Now more than ever, jewellers are committing to responsible sourcing via supply chains as lucid as the gems themselves, says Rachel Garrahan.
It was not only the cherry-red radiance of the rhodolite garnet that Anabela Chan fell in love with when selecting gemstones for her latest collection. It was the wide, toothy grin of Prisca (who prefers to give her first name only), the artisanal miner in the remote Umba Valley region of Tanzania, who had pulled it from the earth.
It is rare in the jewellery industry to know much about a gemstone’s origin, let alone to be able to trace its journey all the way to the person who discovered it. Stretching back thousands of years, the gem trade is one of the oldest in the world and it has always been famously opaque. A single stone is likely to pass through many hands and many countries, from miner to cutter to polisher to an entire network of dealers before it lands in the hands of the jeweller.
Chan’s discovery of Prisca was made possible thanks to Moyo Gems, a project that provides female artisanal miners with vocational training and a fair mine-to-market price for their stones, allowing them to build safer, more viable businesses and improve living standards for themselves and their communities.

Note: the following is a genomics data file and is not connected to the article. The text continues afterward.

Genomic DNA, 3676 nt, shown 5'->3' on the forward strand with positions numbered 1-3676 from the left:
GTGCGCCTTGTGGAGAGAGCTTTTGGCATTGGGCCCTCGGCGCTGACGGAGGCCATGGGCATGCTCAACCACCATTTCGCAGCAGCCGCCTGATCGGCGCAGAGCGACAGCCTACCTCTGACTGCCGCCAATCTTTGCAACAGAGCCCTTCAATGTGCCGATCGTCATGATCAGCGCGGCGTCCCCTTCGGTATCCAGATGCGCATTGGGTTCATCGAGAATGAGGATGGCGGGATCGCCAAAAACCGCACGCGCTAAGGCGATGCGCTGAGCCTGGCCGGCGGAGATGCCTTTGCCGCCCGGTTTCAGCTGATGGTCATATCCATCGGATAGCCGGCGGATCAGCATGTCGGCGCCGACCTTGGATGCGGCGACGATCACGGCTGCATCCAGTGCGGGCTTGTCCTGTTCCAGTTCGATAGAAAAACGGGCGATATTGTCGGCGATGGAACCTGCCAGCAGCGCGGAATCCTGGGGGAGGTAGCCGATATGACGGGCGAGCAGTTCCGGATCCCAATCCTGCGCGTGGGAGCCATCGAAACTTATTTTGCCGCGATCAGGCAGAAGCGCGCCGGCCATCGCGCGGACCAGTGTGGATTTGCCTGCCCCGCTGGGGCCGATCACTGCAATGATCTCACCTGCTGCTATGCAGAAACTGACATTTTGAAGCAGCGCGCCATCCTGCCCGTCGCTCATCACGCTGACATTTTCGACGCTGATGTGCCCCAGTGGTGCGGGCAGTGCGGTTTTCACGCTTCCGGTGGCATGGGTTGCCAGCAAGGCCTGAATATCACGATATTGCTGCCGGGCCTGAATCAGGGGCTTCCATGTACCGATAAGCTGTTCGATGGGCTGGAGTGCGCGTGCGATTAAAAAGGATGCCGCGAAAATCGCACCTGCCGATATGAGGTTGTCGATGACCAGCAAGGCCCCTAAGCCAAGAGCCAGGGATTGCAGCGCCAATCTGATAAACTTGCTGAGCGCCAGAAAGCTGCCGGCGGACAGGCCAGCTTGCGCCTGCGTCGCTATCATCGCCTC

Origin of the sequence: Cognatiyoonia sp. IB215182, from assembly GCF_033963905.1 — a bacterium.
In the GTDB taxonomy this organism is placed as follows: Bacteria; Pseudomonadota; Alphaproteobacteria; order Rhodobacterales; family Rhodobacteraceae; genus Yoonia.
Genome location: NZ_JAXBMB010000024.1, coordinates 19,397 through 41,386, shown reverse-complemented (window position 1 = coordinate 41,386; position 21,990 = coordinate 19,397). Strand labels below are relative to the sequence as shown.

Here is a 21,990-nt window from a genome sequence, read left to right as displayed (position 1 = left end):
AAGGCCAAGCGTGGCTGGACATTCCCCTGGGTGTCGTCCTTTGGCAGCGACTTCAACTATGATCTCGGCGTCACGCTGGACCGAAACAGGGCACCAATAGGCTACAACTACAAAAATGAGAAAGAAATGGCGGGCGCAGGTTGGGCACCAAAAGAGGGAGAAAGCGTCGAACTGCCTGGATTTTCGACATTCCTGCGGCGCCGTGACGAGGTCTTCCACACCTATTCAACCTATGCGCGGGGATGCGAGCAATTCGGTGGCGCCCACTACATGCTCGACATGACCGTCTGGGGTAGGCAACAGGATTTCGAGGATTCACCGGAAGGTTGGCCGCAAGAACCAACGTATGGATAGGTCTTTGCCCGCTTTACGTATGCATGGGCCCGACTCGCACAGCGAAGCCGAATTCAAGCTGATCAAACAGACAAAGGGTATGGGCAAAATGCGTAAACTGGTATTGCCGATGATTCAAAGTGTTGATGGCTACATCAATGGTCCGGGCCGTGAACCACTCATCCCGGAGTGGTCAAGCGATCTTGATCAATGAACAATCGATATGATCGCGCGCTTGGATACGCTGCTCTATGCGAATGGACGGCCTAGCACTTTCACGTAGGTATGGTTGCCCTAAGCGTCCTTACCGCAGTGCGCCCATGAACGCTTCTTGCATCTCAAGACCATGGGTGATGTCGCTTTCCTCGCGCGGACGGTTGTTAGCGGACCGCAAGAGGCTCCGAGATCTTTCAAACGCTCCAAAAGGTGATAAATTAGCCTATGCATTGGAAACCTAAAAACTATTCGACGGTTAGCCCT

It is one of a growing number of positive steps being taken in the jewellery industry to improve supply chain transparency and sustainability. It’s about time. The irony is that fine jewellery, which relies on miracles of nature for its inspiration and its value, has too often blighted the planet and the lives of its inhabitants in the process of its creation.
Whatever the route taken, there is a long way to go. Given the reset offered to the world in the wake of the Covid-19 pandemic, which has highlighted the chaos wreaked by humans on the natural world, it is everyone’s responsibility to keep pushing ahead. Chan quotes Maya Angelou: “Do the best you can until you know better. Then when you know better, do better.”